The Blog

What to Say When Setting Boundaries

Feb 23, 2023

In my all time favorite book, Hind’s Feet on High Places, Much-Afraid must remove herself from the “Valley of Humiliation” and all of her “family members” who live there (Craven Fear, Pride, Self-Pity, etc) before she becomes strong enough to handle onslaughts of affliction. She takes a lengthy life-journey to be able to develop the strength that she needs, which consists of being removed from the attack (mostly) and clinging to her Shepherd. Women and men who have been in abusive situations are not always accustomed in handling those who oppress or those who are connected to those who are oppressing. Not yet.

Sweet sisters and brothers of mine, people are using you when they insult and criticize. They are using you when they get too personal and ask you questions of which you are not comfortable answering. People are using you when they yell at you, scream at you, make you feel bad about yourself, or abuse you in any way. People are using you because they need a scapegoat or they need to try to feel better about themselves. There are so many people who are not connected to themselves (inner Shalom) and must place their pain on SOMEONE. The truth is, you are probably gorgeous, sparkly and amazing. You may not know it, yet. But we do not allow people to use us. It is not the most loving choice for us or for them.

During that interim when you are learning of your intrinsic worth, here are some (hopefully) helpful words that aid in creating boundaries when you just don’t know what to say. Remember, set the bar high and expect others to meet you there:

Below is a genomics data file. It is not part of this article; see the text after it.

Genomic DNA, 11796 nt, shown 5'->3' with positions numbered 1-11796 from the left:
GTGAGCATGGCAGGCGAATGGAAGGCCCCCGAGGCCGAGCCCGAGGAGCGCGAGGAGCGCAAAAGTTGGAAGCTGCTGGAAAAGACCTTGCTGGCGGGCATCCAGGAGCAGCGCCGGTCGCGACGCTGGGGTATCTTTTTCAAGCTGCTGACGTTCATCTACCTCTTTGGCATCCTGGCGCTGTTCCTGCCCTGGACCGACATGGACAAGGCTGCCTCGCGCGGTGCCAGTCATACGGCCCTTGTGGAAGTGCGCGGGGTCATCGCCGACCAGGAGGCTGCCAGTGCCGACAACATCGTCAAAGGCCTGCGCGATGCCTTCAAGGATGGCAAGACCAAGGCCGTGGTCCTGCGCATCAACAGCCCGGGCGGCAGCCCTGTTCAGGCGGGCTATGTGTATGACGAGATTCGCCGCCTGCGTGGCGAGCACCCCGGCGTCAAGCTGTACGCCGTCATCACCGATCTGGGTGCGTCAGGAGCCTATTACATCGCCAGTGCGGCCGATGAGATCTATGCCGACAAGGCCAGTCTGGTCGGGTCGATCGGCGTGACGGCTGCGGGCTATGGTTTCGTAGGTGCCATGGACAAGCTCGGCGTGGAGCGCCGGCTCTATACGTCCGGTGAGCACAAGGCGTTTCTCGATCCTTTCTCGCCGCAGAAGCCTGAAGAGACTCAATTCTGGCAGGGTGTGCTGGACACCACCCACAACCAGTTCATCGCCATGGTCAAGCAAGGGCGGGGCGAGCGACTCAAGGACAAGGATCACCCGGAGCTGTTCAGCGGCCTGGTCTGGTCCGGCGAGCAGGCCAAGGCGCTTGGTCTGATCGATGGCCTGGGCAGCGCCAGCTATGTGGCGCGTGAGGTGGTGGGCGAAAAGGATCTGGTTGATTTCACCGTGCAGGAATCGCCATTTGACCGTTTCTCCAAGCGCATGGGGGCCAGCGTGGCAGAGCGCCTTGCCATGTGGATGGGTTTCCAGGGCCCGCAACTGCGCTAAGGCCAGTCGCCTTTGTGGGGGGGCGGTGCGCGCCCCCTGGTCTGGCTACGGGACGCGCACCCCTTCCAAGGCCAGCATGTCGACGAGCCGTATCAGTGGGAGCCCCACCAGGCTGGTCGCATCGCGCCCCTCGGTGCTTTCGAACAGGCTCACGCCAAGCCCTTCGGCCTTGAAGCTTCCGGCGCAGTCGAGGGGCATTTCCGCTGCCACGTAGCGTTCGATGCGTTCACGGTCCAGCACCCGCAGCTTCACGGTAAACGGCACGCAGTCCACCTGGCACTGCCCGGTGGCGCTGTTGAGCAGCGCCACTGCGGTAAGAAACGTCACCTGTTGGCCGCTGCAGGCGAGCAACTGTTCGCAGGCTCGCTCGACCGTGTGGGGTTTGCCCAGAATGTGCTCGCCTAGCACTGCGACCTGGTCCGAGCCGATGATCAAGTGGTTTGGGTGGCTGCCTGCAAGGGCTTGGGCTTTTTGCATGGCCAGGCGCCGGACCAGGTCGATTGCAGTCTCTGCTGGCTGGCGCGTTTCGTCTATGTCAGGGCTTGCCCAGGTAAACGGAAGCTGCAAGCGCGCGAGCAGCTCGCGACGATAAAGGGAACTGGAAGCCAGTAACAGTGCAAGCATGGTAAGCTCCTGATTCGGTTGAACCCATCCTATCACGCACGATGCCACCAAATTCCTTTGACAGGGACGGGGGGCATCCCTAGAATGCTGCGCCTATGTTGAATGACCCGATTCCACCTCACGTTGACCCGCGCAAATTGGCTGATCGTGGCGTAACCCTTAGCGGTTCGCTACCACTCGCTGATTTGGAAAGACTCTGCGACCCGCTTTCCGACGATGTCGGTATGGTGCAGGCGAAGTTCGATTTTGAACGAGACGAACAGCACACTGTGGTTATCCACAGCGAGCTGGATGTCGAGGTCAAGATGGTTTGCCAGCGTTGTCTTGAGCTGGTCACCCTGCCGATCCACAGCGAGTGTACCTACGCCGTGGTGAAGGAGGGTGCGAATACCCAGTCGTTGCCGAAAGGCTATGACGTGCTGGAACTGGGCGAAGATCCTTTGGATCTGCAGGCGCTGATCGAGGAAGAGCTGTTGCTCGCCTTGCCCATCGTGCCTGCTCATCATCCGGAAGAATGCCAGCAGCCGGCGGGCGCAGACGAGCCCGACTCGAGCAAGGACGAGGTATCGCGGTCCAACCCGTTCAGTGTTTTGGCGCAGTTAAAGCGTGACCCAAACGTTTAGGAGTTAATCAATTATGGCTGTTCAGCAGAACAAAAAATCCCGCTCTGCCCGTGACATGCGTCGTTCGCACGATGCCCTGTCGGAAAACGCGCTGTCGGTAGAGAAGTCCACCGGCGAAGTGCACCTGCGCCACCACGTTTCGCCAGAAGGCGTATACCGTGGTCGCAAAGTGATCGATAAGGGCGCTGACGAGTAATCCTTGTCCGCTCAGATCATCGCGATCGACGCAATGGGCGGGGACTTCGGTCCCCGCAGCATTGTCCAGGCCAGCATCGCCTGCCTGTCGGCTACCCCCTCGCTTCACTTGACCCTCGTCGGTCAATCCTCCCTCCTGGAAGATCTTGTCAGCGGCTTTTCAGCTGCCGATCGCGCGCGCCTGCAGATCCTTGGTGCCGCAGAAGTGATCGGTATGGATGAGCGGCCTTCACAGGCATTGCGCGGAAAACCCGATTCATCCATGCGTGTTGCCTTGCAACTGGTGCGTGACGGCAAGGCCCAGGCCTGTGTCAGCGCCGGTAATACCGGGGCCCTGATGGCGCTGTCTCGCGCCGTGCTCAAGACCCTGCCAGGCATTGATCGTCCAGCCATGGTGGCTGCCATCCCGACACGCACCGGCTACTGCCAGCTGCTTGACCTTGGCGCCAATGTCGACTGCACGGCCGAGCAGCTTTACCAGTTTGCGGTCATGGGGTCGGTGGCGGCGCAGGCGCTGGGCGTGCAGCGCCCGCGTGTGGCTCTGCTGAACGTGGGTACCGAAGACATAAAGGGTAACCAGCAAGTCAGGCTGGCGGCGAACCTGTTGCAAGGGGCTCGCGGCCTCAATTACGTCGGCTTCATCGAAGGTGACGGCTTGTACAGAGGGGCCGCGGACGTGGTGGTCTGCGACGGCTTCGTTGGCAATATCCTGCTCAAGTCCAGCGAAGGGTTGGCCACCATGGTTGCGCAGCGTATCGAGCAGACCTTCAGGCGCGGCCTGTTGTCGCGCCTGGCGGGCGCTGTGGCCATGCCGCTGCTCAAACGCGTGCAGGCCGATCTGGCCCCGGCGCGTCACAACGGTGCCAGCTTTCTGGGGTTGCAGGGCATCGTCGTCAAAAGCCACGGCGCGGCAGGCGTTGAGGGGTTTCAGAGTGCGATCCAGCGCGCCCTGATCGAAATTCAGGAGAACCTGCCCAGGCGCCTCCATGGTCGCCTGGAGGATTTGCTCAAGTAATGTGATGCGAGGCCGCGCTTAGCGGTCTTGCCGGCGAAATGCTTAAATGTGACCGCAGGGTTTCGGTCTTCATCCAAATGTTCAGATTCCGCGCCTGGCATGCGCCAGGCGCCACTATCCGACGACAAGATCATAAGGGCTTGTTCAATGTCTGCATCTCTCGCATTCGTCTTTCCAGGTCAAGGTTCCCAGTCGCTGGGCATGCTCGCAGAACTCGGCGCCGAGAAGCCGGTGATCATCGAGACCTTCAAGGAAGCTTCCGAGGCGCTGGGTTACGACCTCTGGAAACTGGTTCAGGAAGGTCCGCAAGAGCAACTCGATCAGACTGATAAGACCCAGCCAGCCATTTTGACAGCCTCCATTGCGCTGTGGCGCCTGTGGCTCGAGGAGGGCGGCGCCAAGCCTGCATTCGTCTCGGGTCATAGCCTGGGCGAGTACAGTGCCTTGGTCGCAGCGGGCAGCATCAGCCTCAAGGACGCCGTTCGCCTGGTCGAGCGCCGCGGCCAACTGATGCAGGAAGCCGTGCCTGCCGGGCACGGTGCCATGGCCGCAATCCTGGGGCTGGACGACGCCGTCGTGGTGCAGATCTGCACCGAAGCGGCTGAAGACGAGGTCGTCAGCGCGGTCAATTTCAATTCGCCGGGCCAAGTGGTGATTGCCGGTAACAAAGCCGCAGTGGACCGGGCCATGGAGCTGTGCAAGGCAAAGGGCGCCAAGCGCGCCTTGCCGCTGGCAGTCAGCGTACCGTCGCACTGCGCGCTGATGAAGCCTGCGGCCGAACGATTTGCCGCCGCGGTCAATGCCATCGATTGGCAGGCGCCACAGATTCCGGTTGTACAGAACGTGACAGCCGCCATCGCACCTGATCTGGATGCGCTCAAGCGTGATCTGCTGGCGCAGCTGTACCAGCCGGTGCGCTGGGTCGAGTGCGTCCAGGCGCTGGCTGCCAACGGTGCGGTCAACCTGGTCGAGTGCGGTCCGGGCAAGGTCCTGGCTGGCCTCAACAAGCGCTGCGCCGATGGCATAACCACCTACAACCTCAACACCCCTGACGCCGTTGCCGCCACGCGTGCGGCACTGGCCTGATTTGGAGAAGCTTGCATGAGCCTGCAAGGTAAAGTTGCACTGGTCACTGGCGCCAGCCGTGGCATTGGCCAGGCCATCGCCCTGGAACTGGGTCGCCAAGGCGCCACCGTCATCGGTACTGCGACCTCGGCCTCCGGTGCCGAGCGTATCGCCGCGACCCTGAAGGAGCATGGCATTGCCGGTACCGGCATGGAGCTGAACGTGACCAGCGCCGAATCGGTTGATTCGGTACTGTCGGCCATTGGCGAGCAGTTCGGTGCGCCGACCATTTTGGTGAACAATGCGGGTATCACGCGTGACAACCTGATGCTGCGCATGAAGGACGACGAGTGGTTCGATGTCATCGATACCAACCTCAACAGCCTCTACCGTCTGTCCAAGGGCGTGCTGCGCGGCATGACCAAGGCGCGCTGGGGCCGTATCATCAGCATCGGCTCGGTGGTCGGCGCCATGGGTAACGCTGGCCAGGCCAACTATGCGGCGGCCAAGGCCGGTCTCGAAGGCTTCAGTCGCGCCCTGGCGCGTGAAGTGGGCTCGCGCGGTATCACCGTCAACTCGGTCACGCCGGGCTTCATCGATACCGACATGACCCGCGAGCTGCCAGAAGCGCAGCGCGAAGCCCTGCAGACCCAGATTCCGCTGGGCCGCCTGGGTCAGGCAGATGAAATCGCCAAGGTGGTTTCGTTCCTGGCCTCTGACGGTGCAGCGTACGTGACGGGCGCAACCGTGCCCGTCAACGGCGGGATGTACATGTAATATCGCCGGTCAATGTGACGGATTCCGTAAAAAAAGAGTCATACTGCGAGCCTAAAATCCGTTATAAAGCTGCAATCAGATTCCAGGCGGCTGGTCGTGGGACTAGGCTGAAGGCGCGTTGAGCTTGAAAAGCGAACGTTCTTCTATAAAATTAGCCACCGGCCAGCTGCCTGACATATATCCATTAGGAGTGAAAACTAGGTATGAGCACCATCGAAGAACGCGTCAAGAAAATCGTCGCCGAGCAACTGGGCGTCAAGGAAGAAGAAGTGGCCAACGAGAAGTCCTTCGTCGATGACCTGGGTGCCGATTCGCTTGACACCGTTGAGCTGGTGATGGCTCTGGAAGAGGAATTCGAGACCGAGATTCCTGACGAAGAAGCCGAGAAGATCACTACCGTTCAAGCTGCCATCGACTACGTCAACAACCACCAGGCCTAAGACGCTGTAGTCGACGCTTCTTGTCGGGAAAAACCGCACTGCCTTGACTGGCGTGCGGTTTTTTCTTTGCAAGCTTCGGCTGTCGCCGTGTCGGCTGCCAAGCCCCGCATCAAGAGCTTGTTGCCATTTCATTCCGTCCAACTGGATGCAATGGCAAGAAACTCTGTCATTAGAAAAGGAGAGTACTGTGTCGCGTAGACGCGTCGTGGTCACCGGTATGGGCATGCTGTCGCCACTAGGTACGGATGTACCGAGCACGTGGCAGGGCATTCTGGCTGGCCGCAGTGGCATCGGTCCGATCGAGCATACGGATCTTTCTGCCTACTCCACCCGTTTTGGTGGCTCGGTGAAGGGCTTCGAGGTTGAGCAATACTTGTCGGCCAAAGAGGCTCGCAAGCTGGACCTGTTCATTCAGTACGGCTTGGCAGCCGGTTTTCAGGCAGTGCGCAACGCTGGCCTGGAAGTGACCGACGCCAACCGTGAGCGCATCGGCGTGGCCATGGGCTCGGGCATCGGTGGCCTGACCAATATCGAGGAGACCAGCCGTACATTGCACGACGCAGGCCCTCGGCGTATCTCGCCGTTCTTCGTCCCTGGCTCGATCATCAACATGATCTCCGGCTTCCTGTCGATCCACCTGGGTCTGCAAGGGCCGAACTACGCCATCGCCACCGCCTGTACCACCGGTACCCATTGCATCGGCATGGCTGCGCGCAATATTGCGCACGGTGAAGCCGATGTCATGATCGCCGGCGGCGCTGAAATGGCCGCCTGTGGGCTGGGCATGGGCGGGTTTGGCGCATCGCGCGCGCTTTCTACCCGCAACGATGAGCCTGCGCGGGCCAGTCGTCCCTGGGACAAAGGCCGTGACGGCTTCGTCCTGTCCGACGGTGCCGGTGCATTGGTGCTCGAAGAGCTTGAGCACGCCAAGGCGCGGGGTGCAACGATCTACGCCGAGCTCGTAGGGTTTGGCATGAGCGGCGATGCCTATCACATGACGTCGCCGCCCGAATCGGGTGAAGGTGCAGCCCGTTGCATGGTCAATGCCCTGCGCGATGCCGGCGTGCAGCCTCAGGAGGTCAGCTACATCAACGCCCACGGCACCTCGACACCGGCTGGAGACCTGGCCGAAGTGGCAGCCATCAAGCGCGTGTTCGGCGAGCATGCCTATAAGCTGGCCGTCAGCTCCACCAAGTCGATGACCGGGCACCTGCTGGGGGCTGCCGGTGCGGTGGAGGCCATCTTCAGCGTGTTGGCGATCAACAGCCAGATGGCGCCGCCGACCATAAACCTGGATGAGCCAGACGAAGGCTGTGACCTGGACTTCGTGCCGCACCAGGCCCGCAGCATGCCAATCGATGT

When you need to go low-contact with someone who is friends with or is related to someone who is hurting you: “I am still healing and, while I appreciate your kindness, I am needing to take a break from relationships that remind me of the hurt I experienced. Thank you for understanding that I just need some time away. Things will probably change at some point. I appreciate your graciousness.”

When you need someone to stop meddling: “Thank you for wanting to help me. I know your heart is in the right place. But, I need you to allow me to handle this with my (people, parents, ex husband) and God alone. Thank you for understanding that I need you to just be my friend and not my counselor. I do not want to talk about this situation with you anymore.”

When you need to go no-contact: “Do not contact me again. Do not call, text, email me or message me on FB. If you do, I will get others involved.”

(Please note that we do not need to be polite with people who are harassing us or crossing over boundaries repeatedly. Sadly, people who do not respect you, nor your boundaries, do not understand being gracious. You must be clearer than clear.)

When people ask you personal questions: “I’m not comfortable answering that.” (repeat, as necessary)

When people push themselves onto your children: “I need you to not contact my children again in any way.” Period. Protect those littles! Remember, you are their parent and you know what is best for them.

You know that feeling you have after you have shared something that you did not mean to share and that made you uncomfortable? Pay attention to that. That means that healthy boundaries have been crossed and your self-respect has gone quite a bit down, which aids in a downward spiral. You know that feeling when you are resentful? That is how I know I have weak boundaries somewhere or someone is not respecting my boundaries. You do not have to allow this to happen, loved ones. Stand tall . . . . look people in the eye and say what needs to be said. Gentle and firm boundary-setting will aid in healing your self-respect. And you are to be respected, friends. You are so worth being respected.

Remember that if people do not respect your boundaries, they probably never will. And taking a “time out” from said people is not a bad thing. Take heart! You are getting stronger. And someday, you'll be teaching this to others!